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Policy & Politics

Wearable tech, policy and law

Given the intrinsic nature of wearable technology, the cyber criminals are devising new ways of targeting wearable devices.

Sai Sushanth



Wearable technology has brought in a new landscape in the emerging technology altogether, while we started moving towards using technology, through computers, communication devices like mobiles and tablets, Internet, little did we realise that we could physically wear technology enabled devices. It is interesting to note the way in which wearable technology has revolutionised the devices making it an essential part of one’s daily life. A majority of people be it students, professionals, senior citizens, women and the like make use of the wearable technology be it through smart watches, fitness bands, smart pendants, and the like smart devices. Given the kind of adaptability or flexibility and the features made available thereof by wearable technology, the wearable devices are being used for a variety of purposes whether be it personal, professional, social, medical and health and the like.

These wearable gadgets have started gaining significant value and can be considered a cross section of personalisation and technology, unlike the other gadgets, these facilitate interaction between human and machines since they can be physically worn by individuals.


Given intrinsic nature of wearable technologies these are interconnected, they operate with the interphase of smart phone that act as a catalyst for the device and powers through the relevant apps. These wearable devices enable real time communication between the user and the device facilitating the access to information in real time. Further, these wearable devices are embedded with storage and data input capabilities.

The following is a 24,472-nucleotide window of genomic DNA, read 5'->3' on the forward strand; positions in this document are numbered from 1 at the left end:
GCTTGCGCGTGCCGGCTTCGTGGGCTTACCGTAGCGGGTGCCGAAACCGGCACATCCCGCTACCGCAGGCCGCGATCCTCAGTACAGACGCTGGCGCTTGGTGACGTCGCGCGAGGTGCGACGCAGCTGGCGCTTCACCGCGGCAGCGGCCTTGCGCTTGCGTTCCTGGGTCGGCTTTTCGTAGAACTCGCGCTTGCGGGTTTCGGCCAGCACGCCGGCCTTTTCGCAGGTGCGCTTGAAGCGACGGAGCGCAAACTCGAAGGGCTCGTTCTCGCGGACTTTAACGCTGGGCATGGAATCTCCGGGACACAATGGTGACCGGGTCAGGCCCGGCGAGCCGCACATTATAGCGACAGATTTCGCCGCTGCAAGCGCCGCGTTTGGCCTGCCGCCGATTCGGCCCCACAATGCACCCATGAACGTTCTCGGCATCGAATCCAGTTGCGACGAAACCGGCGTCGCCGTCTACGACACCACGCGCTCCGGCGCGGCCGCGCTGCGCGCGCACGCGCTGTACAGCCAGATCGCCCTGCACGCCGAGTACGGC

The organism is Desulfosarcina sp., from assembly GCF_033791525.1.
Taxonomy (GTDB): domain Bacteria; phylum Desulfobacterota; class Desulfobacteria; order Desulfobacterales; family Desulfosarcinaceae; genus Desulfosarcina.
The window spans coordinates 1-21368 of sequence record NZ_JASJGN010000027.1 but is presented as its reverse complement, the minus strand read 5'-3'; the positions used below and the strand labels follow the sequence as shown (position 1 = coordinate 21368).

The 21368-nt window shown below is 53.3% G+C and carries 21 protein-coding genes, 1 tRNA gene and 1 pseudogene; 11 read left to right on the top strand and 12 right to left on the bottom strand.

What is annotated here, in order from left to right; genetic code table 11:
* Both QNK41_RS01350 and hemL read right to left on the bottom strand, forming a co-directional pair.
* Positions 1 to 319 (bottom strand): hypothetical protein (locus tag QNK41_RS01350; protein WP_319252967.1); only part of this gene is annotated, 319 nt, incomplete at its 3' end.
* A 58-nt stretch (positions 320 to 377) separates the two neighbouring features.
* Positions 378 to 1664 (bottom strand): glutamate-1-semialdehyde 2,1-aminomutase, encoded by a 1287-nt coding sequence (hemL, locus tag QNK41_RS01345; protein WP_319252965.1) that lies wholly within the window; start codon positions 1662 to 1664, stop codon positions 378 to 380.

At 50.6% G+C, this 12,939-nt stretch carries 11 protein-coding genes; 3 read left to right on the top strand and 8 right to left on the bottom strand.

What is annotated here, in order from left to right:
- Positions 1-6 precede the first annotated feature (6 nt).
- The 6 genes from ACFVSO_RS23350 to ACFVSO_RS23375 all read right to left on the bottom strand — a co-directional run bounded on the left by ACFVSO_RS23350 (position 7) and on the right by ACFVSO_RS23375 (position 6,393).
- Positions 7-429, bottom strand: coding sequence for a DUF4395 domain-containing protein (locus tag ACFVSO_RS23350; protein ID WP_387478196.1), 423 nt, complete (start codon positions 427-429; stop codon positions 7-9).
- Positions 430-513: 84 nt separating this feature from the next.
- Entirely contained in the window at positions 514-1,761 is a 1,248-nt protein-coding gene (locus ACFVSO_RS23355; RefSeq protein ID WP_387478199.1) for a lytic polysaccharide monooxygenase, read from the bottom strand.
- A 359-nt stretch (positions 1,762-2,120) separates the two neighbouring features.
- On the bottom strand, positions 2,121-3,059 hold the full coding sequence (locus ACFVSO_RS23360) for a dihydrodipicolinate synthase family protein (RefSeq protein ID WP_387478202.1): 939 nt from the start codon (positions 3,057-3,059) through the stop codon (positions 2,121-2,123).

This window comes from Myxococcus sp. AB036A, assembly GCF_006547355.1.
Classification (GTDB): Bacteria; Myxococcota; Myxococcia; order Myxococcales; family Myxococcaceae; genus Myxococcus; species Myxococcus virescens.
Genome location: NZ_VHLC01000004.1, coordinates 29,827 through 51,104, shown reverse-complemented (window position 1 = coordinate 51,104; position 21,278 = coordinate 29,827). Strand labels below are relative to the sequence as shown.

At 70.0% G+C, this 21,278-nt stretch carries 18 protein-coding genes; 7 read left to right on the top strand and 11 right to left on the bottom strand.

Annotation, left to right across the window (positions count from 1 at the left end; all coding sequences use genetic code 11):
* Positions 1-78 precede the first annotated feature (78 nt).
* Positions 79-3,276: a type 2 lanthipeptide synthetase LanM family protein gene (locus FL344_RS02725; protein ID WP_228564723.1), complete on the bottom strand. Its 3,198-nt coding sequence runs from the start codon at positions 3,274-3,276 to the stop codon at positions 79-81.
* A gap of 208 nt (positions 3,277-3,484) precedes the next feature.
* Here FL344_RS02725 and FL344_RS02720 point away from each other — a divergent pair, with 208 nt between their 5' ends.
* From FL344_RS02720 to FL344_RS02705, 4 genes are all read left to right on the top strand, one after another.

While wearable technologies focus not just on individuals but collect and process data as also interpret the data so as to take decisions on behalf of the user of such wearable technology. In this new world of wearable technology and devices distinctive legal policy and regulatory issues are emerging and this article intends to bring forward such cutting-edge policy regulatory Issues arising out of Wearable Technology and Law.


While one makes use of wearable device there is a lot of exchange of data between the user and the wearable device. This raises lots of questions regarding the ownership of such data. Another interesting scenario is whether such data belongs to the wearable device manufacturer or the service provider providing the said service regarding operations and maintenance of the device.


The privacy being the fundamental right it becomes essential for wearable devices to protect the privacy of the individual user. By and large the wearable technologies are increasingly impacting the personal and the data privacy of the user. The service provider offering wearable technology and devices can no longer sit on the fence since more focus has to be made on protecting and preserving the privacy of individuals.